Gray Mold (Botrytis Cinerea)
The saprophytic fungus Botrytis cinerea (gray mold) lives primarily on dead or decaying organic matter, but in favorable conditions such as excessive humidity, this fungus can very quickly become an aggressive parasite on healthy plants. Quickly settling on dead plant tissue, the spores can inhabit drying flowers, damaged leaves, and even scars from sucker removal. The greatest risk of infection occurs at a temperature of 57℉ – 59℉ (14°C – 15°C) and during periods of high relative humidity (about 97-98%). This happens most often in early spring, late autumn, or when there is not sufficient ventilation in an indoor growing environment.
In the first stage of the disease, grayish-brown spots appear on the stems of tomato plants. These spots can vary in size and are covered with a fluffy fungal bloom. Very often, the plant dies above the site of infection. Small, black sclerotia (compact masses of spores) can sometimes be observed on the surface of the affected tissue. As the disease progresses, the stem under the infection becomes hollow. In early spring crops, undercover, B. cinerea can also infect the lower parts of the tomato stem, located just above the ground. This can happen especially if the pathogen has been transferred through cuttings. In this case, the infection causes the stem to rot at the base.
The pathogen also attacks leaves, flowers, and fruit. Gray-green or yellowish spots appear on infected leaves with less pronounced concentric zoning and gradually increase in size until a fluffy gray bloom appears, then the leaves dry up. From a yield point of view, gray mold can attack flowers and young fruit buds, which causes the buds to drop. When gray mold attacks larger fruits, water-soaked soft spots appear, the color of the stain changes, a gray fungal coating appears, and the entire fruit becomes infected. Wet rot, caused by gray mold, results in a significant loss of crop.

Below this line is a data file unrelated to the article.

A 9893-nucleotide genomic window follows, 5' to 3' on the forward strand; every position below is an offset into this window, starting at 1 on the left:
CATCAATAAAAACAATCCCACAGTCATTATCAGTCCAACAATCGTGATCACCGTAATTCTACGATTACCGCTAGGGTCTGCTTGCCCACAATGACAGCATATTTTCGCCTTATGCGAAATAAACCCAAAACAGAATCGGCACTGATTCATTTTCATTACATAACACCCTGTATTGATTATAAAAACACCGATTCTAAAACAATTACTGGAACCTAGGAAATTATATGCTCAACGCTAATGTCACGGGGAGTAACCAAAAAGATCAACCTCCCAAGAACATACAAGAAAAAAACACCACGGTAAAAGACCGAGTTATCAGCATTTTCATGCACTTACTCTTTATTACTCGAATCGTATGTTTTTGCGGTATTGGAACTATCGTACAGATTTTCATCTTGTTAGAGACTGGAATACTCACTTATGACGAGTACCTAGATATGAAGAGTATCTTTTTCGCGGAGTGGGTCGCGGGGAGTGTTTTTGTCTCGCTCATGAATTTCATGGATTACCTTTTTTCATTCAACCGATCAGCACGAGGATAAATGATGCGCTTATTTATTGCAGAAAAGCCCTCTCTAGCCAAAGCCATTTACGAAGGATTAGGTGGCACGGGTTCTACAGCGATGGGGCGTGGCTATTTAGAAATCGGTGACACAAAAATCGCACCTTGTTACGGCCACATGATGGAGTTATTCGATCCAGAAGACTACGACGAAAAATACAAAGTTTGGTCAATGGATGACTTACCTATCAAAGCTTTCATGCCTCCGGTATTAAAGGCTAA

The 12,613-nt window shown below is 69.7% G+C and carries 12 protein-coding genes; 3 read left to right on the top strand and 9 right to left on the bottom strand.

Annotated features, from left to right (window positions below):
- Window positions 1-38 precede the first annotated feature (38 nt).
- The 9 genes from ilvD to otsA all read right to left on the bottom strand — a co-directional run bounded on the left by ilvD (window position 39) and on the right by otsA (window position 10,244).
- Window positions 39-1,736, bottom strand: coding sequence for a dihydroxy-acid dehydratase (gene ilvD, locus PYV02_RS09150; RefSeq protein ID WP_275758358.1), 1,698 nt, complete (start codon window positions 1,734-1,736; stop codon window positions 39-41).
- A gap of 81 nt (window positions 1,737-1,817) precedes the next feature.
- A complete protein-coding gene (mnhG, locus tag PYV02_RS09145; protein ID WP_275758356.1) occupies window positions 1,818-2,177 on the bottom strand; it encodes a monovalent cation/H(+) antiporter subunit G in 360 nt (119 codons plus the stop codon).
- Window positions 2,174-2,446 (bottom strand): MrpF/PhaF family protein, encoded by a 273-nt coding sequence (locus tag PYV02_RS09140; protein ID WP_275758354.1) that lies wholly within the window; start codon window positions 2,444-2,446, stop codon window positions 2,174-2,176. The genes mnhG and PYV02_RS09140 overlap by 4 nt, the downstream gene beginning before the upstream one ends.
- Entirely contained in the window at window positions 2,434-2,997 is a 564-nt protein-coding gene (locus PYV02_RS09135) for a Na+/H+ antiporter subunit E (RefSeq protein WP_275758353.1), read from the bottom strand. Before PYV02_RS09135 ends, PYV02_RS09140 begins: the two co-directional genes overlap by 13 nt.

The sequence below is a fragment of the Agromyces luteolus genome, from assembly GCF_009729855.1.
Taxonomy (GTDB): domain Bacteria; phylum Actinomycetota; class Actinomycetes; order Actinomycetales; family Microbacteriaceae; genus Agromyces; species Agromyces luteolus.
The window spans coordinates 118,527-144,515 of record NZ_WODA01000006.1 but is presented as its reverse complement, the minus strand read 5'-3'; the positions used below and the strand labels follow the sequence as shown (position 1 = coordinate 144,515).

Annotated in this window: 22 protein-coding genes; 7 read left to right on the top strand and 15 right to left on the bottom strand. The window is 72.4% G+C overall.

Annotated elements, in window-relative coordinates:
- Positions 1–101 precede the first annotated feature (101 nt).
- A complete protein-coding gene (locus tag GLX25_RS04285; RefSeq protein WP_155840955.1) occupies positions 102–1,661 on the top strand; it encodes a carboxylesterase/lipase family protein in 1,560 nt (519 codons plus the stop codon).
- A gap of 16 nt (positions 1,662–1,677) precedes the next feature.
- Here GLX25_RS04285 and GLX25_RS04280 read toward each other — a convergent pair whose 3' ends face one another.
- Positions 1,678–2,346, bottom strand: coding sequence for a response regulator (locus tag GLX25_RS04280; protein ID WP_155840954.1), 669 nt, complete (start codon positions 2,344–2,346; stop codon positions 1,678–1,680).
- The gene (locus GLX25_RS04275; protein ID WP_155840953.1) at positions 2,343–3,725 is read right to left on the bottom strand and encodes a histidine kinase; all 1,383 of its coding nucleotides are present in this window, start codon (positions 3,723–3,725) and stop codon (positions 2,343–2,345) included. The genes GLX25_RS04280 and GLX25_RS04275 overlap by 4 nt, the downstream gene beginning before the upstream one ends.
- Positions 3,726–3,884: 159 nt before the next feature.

Since Botrytis cinerea can survive on plant debris, thorough cleaning of garden spaces, greenhouses, and contaminated tools is crucial in staving off infection for future seasons. It is best to use drip irrigation (to prevent wet foliage), and water early in the morning to keep the plants and soil dry at night. Remove the plant’s oldest leaves and infected leaves to improve airflow, and be sure not to create open wounds, which would be more susceptible to infection.
Please note there are no tomato varieties with resistance to gray mold, and once an infection has begun, there is no way to ‘cure’ it. To control a gray mold outbreak after noticing the first symptoms of the disease, plants can be treated with alternating fungicides so as not to build a fungicidal resistance to one in particular. Daconil, Copper, Neem, and Mancozeb are a few fungicide options.